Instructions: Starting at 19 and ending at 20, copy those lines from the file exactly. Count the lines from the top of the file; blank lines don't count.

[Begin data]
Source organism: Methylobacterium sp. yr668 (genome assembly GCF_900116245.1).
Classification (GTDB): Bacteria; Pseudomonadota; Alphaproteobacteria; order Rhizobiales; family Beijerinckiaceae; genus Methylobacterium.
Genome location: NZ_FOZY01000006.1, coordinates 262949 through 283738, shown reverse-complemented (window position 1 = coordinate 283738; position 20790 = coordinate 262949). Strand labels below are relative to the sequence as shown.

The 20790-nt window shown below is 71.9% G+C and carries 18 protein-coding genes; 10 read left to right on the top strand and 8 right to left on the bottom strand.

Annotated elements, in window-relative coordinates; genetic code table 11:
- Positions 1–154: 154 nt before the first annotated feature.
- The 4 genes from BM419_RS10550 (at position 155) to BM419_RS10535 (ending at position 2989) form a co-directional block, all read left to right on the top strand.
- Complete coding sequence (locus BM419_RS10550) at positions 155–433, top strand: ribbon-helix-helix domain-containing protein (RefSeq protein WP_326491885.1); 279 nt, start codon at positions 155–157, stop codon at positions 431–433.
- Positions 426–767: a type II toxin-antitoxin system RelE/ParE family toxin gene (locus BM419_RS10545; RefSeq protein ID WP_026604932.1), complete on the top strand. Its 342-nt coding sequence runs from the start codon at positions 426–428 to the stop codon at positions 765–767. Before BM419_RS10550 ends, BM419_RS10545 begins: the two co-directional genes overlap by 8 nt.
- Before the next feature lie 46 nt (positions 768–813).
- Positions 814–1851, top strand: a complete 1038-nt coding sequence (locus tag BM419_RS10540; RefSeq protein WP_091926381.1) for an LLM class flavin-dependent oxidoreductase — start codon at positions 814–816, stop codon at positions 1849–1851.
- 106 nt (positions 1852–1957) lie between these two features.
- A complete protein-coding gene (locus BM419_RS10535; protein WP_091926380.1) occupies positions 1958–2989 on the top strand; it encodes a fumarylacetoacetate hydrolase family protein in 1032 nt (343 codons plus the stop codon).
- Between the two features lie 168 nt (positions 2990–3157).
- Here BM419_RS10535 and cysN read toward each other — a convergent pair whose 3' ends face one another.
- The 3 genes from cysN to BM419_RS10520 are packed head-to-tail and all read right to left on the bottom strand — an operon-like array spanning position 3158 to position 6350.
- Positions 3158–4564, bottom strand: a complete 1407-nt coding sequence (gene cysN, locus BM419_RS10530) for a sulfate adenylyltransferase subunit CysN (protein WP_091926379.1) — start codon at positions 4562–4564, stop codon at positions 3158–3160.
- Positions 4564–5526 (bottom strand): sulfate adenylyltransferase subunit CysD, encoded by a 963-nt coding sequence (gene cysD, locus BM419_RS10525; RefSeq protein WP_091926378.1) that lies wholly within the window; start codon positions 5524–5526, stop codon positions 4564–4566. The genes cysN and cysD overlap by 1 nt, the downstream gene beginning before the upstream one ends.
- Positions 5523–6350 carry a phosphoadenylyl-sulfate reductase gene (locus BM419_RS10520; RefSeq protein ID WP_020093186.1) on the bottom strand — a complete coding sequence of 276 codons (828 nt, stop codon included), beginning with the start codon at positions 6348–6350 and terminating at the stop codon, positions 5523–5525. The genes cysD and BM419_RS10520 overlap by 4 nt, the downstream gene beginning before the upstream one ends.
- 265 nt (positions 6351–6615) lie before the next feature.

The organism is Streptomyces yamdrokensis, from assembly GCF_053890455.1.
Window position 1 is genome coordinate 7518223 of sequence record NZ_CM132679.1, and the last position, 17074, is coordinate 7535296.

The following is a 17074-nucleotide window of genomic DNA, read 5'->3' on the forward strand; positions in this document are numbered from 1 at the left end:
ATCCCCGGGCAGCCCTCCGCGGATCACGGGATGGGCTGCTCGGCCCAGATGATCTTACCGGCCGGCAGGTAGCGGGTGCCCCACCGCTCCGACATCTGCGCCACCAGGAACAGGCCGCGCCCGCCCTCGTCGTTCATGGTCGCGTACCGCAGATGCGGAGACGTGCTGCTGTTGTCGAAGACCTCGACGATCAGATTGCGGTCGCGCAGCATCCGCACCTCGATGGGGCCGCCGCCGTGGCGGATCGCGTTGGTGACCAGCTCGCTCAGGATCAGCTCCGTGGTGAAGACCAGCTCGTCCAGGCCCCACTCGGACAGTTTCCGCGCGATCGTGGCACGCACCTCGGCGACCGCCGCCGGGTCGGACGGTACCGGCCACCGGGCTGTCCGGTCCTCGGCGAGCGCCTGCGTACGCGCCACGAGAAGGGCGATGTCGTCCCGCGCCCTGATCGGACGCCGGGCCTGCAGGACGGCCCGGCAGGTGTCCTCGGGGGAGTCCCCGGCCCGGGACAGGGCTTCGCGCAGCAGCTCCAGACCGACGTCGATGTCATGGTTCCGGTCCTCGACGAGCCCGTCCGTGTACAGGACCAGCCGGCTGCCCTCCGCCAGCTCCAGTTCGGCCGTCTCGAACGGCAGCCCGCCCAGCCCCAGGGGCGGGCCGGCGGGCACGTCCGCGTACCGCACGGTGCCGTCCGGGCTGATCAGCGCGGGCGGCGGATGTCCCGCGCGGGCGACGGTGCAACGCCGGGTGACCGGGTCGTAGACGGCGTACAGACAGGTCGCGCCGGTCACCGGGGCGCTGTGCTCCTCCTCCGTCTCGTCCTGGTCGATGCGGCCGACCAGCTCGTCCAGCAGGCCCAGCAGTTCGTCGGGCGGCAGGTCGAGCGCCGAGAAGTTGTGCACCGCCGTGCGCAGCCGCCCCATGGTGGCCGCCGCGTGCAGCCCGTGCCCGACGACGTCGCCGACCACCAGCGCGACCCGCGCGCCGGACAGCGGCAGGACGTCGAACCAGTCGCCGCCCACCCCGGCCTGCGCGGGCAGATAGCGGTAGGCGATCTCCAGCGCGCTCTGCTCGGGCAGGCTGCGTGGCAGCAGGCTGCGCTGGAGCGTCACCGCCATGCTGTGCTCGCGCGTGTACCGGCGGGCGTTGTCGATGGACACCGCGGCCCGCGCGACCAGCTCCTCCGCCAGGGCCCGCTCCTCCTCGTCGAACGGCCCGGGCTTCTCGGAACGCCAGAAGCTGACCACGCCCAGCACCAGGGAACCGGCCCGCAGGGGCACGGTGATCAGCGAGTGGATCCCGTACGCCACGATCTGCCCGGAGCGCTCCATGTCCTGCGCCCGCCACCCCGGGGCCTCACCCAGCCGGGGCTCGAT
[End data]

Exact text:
- Positions 5523–6350 carry a phosphoadenylyl-sulfate reductase gene (locus BM419_RS10520; RefSeq protein ID WP_020093186.1) on the bottom strand — a complete coding sequence of 276 codons (828 nt, stop codon included), beginning with the start codon at positions 6348–6350 and terminating at the stop codon, positions 5523–5525. The genes cysD and BM419_RS10520 overlap by 4 nt, the downstream gene beginning before the upstream one ends.
- 265 nt (positions 6351–6615) lie before the next feature.